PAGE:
Although Pogoplug allows you to access files in any folder, it can also stream directly to a mobile device. The company offers an iPad app, an iPhone/iPod touch app and an Android app, from which you can browse your folders as normal or stream photos, music and video without having to store them on your phone or tablet.
Photo streaming is included in the free package, but there’s a one-time, $29 fee if you want to stream music and video. That’s per Pogoplug account, not per computer, so you can feasibly install the app on multiple PCs and Macs and only pay the fee once. Physical Pogoplug units include music and video streaming in the purchase price, incidentally.
It has to be said, the iOS apps show more polish than the Android app. The latter is very list-based, and we had a couple of forced-closes during testing. In contrast, the iOS app looks great and makes it very easy to navigate through files and streaming media. There’s the choice to share files directly from the app itself, and thumbnails are loaded progressively so as not to slow the whole experience down unnecessarily.
Pogoplug’s usefulness has always been constrained by the size of your pipe. That is, the upload speed your home or office connection has, since you’re basically hosting your own cloud. It’s fine for documents and photos, but videos and music and be a stretch. Streaming quality it automatically adjusted depending on what upload and download speeds are available, but you definitely won’t get the same 1080p experience remotely accessing Full HD video files as if they were stored locally. Similarly, opening up several folders for sharing can, if multiple people take you up on the invite, clog up your connection.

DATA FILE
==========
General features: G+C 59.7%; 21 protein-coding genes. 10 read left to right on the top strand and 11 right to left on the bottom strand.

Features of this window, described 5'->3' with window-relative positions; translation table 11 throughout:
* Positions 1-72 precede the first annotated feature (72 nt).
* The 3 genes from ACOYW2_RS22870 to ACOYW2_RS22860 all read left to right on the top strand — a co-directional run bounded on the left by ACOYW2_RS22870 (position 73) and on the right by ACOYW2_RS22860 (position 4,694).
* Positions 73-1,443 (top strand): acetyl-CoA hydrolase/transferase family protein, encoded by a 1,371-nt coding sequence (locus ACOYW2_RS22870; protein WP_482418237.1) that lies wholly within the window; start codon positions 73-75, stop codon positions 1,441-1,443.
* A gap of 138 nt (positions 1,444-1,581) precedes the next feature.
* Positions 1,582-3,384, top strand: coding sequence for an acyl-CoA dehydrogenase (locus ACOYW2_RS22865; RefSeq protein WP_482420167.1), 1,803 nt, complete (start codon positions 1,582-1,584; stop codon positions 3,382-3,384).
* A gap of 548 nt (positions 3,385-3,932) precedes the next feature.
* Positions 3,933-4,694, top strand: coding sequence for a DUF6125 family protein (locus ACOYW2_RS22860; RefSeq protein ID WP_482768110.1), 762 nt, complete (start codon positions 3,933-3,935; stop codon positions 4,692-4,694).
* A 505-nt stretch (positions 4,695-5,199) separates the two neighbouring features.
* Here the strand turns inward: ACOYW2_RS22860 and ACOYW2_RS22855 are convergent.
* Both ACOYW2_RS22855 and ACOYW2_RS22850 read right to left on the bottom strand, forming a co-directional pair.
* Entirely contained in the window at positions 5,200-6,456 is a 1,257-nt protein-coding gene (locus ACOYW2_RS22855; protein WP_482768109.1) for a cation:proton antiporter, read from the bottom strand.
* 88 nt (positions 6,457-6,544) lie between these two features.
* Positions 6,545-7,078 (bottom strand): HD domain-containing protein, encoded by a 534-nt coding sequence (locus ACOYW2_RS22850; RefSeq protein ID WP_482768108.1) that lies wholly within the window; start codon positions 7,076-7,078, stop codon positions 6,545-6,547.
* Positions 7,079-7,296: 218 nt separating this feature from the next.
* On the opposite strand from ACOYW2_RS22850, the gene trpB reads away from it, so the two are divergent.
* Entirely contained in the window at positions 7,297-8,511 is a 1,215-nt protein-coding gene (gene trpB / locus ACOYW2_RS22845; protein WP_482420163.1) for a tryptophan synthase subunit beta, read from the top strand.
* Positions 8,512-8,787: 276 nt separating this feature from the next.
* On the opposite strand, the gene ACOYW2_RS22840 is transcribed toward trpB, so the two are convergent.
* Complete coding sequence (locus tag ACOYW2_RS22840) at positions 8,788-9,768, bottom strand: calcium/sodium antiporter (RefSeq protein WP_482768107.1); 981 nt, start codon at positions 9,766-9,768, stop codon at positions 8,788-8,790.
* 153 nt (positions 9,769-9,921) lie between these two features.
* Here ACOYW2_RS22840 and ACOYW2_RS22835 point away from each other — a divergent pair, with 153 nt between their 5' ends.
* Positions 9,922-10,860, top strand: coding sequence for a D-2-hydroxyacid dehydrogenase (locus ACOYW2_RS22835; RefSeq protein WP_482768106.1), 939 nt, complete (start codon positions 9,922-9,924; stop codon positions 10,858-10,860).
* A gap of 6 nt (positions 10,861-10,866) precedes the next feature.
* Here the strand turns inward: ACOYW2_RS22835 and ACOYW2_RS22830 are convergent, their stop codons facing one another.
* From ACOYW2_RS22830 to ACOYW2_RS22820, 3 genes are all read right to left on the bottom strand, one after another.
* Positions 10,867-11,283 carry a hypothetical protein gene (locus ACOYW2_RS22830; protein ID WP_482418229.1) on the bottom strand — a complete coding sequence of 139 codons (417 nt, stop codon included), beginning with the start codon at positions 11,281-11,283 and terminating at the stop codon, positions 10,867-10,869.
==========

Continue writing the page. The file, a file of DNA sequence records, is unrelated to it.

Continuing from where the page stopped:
The recent DropBox security debacle has left many wary of cloud-based storage and who might inadvertently gain access to their files. While Pogoplug leaves all your content stored locally, rather than putting it into the cloud, the web-based login does mean that it’s potentially vulnerable to hacks and similar. Still, if the worst happens, you can always deauthorize your computer with a single click.
Back when we reviewed the second-gen Pogoplug, we praised its ease of use but bemoaned the speed bottlenecks of home network connections and USB 2.0 drives. The new Pogoplug Software carried forward that easy setup and remote access, and while the network limitations are still present, the external drive speed issue isn’t necessarily a problem any more.
The obvious competitor is Dropbox, and each service has its compromises. With Dropbox, once you’ve uploaded files any subsequent downloads are reliant on the service’s own fat internet pipe; however, you’re also either stuck with a relatively small amount of free space, or paying a monthly fee for a bigger virtual drive. The Pogoplug app gives you as much space as you have local drives, but the limit shifts to being your broadband upload speeds.
Both offer free starter options, though, and as such there’s nothing stopping you from using each of them as the situation demands. If you’re looking for a straightforward way to remotely access your files and don’t want the cloud in-between, then the Pogoplug software is a great way of doing it. Just make sure you have the upload bandwidth before you pay for the $29 audio and video streaming upgrade.
Want to save $29 and get a free premium upgrade? Pogoplug has offered 200 SlashGear readers a free upgrade: click this link for more details. Be quick, though – once they’re gone, they’re gone! Update: All of the free upgrades have been snapped up, but Pogoplug is offering a $10 discount for SlashGear readers. Click the link to get premium service for just $19!
Writing for R3 Media since 2006, Chris Davies is currently executive editor for SlashGear, Android Community and the other network sites. Based in London, UK, he's responsible for SlashGear's editorial decisions and covers all forms of consumer technology. You can follow him on Twitter.